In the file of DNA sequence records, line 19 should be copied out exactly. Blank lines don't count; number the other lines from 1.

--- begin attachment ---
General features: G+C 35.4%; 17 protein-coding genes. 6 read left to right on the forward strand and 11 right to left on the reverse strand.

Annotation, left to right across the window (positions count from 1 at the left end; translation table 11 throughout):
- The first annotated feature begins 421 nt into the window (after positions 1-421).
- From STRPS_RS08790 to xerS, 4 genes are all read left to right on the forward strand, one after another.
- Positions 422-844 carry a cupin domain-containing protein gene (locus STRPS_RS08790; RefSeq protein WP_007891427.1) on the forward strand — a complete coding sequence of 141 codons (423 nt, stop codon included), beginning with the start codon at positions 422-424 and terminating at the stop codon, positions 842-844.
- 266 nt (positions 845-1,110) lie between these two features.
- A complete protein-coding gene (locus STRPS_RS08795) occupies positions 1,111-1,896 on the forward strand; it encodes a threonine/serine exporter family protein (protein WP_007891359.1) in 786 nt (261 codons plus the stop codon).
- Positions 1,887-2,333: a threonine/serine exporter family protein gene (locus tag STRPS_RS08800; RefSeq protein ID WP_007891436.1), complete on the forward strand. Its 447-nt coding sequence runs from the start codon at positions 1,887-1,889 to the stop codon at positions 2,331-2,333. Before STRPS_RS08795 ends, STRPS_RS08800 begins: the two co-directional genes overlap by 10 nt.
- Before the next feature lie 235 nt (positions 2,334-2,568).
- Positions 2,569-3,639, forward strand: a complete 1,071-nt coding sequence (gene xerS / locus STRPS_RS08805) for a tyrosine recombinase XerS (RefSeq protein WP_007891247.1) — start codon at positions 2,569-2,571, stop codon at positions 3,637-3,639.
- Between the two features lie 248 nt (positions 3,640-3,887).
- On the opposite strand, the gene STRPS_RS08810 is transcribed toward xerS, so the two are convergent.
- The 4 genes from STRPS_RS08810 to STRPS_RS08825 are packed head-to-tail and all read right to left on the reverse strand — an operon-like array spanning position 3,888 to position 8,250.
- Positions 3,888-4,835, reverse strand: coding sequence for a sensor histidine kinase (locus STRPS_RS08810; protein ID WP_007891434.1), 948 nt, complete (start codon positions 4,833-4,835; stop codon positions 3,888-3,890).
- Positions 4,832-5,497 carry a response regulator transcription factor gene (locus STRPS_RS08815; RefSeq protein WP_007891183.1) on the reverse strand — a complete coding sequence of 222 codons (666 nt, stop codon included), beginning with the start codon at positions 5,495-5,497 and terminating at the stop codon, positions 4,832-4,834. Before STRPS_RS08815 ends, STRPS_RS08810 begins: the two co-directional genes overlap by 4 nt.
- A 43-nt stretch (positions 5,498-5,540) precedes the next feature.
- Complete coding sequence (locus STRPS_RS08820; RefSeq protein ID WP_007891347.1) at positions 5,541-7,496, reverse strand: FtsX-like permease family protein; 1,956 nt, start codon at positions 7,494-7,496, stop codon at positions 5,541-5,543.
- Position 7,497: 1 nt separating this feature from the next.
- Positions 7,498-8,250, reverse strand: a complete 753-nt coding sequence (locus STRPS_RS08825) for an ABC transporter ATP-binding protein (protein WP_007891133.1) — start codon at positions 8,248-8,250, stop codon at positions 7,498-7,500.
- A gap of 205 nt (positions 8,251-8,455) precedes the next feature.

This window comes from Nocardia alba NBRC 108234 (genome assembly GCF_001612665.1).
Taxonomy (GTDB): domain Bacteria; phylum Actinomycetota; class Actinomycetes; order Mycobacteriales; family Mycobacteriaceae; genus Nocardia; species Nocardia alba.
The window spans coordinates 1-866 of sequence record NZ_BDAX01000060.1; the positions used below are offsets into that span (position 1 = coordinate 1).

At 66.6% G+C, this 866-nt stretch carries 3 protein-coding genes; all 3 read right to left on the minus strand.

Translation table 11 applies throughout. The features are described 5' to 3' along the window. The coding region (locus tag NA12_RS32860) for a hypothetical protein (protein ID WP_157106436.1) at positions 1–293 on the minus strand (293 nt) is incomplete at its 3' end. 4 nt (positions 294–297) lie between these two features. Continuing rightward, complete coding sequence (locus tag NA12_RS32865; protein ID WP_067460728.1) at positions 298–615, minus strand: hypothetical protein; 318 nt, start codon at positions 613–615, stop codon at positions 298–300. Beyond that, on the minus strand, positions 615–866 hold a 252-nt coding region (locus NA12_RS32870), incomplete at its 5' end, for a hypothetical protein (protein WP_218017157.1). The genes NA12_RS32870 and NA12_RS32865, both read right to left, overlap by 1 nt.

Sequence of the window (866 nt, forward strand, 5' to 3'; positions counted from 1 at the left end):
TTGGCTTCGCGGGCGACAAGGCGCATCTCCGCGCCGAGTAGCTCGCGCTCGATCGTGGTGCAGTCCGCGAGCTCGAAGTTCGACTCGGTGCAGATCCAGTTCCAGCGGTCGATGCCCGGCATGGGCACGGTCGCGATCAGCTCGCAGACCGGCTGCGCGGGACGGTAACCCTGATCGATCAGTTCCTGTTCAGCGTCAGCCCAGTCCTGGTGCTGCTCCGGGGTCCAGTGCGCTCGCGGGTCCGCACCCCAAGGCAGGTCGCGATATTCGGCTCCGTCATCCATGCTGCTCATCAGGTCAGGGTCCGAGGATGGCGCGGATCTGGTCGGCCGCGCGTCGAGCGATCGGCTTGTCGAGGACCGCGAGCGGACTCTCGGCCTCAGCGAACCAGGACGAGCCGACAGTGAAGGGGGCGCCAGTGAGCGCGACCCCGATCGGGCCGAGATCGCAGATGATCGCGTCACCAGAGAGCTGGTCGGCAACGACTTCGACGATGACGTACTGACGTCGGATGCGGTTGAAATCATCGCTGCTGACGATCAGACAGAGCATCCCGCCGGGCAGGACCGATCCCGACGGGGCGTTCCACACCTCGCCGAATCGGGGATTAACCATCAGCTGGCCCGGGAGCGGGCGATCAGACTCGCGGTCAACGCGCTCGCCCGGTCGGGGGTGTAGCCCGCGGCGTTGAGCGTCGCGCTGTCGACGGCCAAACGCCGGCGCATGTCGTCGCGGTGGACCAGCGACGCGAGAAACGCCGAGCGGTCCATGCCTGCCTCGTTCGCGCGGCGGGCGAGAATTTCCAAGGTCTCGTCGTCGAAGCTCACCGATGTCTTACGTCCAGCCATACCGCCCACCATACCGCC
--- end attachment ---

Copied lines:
- Positions 7,498-8,250, reverse strand: a complete 753-nt coding sequence (locus STRPS_RS08825) for an ABC transporter ATP-binding protein (protein WP_007891133.1) — start codon at positions 8,248-8,250, stop codon at positions 7,498-7,500.